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Rail line too important to trust motives

My older brother was the coolest person in my young world, due in no small part to the fact that he had an electric train set.

We bonded over the little wire train tracks. My brother, Todd, was the owner, operator and chief engineer of “Cooper Railways,” which operated briefly from our family home back in the 1970s.

My role was mostly of “fetcher,” picking up parts that flew off during collisions and derailments.

Trains are just cool. They’re just big hunks of iron and steel, loud and smoke spewing — at least the old ones.

But as a child their true importance was beyond my comprehension.

Today, however, the appreciation for what railroads can mean to a community is much more serious and much more important. They’re still massively cool, but they’re also vital for some types of business and industry.

The rumors surrounding the future of Natchez’s last remaining rail line — a 66-mile section of track leading to other rail connections in Brookhaven — have become particularly troublesome.

A newly formed company, Natchez Railway LLC, with strong ties to a railroad salvage firm, purchased the line a little over a year ago.

Suddenly, everyone in Southwest Mississippi is fearful of what can happen if the firm decides to abandon the line. Federal laws stipulate how this must be done, and while no easy process, it happens all the time, so it’s a real concern.

After a long period of not hearing much from the new company, last week they talked a little, coming out and assuring all that they have no intention of abandoning the line immediately, but clearly laying out a public case for its possible abandonment in the future.

It was good politics and, perhaps good business, too.

The former owners of the rail likely wouldn’t have sold it if they believed it had significant value as an operating line.

Obviously the line has value to the new owners in one form or fashion or they’d have never purchased it in the first place. Think about it.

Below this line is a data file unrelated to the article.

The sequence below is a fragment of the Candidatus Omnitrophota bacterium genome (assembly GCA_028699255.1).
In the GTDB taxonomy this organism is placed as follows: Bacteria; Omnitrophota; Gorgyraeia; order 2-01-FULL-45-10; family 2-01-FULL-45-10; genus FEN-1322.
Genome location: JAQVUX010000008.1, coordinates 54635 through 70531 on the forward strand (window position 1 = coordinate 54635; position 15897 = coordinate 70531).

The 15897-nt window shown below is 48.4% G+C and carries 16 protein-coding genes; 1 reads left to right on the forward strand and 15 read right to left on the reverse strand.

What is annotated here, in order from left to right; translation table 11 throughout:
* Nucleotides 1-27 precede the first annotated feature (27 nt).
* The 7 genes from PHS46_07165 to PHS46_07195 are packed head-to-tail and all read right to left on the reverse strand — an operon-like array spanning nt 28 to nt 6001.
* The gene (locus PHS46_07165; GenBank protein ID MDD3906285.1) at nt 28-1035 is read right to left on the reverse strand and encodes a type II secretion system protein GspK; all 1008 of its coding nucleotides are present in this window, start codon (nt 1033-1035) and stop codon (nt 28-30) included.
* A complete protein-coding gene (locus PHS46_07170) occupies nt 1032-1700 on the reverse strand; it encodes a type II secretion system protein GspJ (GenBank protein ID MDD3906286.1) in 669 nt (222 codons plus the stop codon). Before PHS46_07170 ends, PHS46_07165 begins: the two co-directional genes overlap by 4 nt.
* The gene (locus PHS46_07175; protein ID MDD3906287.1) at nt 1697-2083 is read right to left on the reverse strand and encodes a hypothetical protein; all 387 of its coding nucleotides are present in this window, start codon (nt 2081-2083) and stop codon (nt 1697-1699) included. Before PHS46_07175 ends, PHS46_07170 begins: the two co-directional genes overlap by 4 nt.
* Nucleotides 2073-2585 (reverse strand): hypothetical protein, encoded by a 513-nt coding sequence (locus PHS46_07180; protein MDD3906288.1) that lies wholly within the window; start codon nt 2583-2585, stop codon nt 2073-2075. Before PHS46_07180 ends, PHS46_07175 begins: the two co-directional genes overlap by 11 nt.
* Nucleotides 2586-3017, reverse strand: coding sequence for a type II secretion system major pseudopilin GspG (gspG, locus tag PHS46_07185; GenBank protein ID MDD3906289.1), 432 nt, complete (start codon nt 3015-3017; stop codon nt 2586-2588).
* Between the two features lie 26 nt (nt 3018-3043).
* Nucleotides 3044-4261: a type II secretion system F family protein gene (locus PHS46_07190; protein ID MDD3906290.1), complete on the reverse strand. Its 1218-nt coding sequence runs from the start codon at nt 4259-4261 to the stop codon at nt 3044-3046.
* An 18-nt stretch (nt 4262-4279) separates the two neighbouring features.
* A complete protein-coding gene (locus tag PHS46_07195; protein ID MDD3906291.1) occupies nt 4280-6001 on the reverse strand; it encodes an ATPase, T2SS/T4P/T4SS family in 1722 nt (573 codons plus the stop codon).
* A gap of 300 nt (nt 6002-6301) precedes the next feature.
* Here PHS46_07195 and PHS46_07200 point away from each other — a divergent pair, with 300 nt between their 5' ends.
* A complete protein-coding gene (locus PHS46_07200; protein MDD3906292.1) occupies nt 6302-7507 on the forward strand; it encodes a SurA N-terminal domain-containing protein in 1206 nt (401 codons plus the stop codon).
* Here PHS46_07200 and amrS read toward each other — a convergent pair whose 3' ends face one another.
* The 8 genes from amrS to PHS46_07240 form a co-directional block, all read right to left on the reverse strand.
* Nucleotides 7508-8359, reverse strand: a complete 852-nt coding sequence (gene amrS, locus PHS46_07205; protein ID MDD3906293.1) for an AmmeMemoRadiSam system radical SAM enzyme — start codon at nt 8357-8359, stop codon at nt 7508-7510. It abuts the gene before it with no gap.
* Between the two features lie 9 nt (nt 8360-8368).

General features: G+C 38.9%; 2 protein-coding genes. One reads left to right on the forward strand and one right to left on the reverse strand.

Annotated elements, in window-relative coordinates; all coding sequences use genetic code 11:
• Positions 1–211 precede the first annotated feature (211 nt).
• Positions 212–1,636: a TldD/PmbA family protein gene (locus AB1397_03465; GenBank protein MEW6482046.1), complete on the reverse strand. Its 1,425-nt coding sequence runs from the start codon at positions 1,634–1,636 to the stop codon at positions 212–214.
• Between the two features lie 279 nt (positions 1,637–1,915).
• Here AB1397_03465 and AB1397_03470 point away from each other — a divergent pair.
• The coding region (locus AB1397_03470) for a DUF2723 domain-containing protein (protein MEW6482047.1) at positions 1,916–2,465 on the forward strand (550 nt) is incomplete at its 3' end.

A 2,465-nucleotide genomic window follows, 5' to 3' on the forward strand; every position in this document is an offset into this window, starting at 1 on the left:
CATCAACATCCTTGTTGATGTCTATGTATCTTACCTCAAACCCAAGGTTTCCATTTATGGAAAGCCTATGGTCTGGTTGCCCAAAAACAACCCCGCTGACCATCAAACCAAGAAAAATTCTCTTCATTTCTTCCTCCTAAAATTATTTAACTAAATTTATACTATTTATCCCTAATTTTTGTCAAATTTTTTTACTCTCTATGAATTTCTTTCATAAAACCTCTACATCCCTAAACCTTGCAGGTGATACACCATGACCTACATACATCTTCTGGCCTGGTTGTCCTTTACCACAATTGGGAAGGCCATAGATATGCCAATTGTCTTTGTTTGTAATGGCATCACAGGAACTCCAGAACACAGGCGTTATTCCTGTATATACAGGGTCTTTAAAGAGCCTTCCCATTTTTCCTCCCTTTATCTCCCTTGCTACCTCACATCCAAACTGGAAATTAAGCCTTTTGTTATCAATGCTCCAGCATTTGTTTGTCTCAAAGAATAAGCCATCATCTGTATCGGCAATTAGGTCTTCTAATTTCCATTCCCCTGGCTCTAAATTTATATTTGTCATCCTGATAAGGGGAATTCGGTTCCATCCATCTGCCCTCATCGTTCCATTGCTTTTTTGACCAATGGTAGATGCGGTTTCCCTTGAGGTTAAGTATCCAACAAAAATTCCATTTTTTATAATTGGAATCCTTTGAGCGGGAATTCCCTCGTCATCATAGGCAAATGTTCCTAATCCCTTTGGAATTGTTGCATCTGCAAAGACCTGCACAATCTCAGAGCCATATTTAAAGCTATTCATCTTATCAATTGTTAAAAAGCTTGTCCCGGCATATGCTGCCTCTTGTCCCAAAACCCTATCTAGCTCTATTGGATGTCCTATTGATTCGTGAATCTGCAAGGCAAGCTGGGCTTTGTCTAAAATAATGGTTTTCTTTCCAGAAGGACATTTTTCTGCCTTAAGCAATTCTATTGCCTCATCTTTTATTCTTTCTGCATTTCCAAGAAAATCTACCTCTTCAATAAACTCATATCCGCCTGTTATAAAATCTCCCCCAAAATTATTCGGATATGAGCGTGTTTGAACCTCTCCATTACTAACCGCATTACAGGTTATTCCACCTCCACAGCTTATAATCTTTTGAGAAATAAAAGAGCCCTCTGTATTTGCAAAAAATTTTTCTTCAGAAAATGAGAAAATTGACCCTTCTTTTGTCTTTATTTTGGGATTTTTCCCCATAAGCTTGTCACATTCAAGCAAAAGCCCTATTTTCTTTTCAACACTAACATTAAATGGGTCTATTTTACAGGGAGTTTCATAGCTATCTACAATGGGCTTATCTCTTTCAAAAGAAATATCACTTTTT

Who would buy a business asset and not have a clear plan to get a return on their investment?

That plan could have included regular operating profits, outright sale of the business, selling off the pieces of the assets, local government subsidy or even an income tax benefit through the operating loss.

A plan for regular business profits supporting the line seems unlikely. Again, they would have known the exact revenue the line was making prior to the purchase.

Either way, it’s almost certain that the new owners have a plan — and likely a few options — for how to get a good return on their money.

Natchez Railway LLC Vice President Michael Van Wagenen said a number of interesting things last week.

He suggested the company has no formal plans to scrap or sell the railroad.

Of course many business decisions are made based on informal plans. Perhaps their plan is to simply shut the railroad down until salvage and land prices rise or, even better, convince locals to subsidize the business — directly or through tax breaks — until such can be done.

Van Wagenen said the company is open to suggestions and ideas for ways to make the railway more profitable.

That’s a great way to stifle complainers, flip the problem back to them to resolve.

Our business and community leaders need to approach this with a healthy dose of skepticism, especially when the plans don’t seem to make good business sense.

Keeping rail access to our community is too important to trust that an out-of-state company’s motives will be in perfect alignment to what is best for our area.

Kevin Cooper is publisher of The Natchez Democrat. He can be reached at 601-445-3539 or kevin.cooper@natchezdemocrat.com.

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